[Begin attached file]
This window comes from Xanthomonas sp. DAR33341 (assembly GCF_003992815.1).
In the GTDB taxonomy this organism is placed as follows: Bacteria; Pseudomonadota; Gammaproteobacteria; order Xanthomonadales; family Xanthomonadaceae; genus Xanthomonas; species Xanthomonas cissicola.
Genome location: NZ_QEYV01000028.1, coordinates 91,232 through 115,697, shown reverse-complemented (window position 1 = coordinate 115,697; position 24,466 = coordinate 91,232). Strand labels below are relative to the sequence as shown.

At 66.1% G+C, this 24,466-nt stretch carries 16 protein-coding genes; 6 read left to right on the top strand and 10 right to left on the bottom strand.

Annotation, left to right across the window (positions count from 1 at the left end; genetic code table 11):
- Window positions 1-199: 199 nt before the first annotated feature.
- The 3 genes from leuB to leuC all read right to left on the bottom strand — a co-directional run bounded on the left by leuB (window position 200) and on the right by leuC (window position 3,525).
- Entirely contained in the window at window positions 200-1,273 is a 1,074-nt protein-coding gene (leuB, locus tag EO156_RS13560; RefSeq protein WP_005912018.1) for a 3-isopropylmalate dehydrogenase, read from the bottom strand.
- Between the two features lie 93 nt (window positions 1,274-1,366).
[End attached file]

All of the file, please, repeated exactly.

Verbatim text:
This window comes from Xanthomonas sp. DAR33341 (assembly GCF_003992815.1).
In the GTDB taxonomy this organism is placed as follows: Bacteria; Pseudomonadota; Gammaproteobacteria; order Xanthomonadales; family Xanthomonadaceae; genus Xanthomonas; species Xanthomonas cissicola.
Genome location: NZ_QEYV01000028.1, coordinates 91,232 through 115,697, shown reverse-complemented (window position 1 = coordinate 115,697; position 24,466 = coordinate 91,232). Strand labels below are relative to the sequence as shown.

At 66.1% G+C, this 24,466-nt stretch carries 16 protein-coding genes; 6 read left to right on the top strand and 10 right to left on the bottom strand.

Annotation, left to right across the window (positions count from 1 at the left end; genetic code table 11):
- Window positions 1-199: 199 nt before the first annotated feature.
- The 3 genes from leuB to leuC all read right to left on the bottom strand — a co-directional run bounded on the left by leuB (window position 200) and on the right by leuC (window position 3,525).
- Entirely contained in the window at window positions 200-1,273 is a 1,074-nt protein-coding gene (leuB, locus tag EO156_RS13560; RefSeq protein WP_005912018.1) for a 3-isopropylmalate dehydrogenase, read from the bottom strand.
- Between the two features lie 93 nt (window positions 1,274-1,366).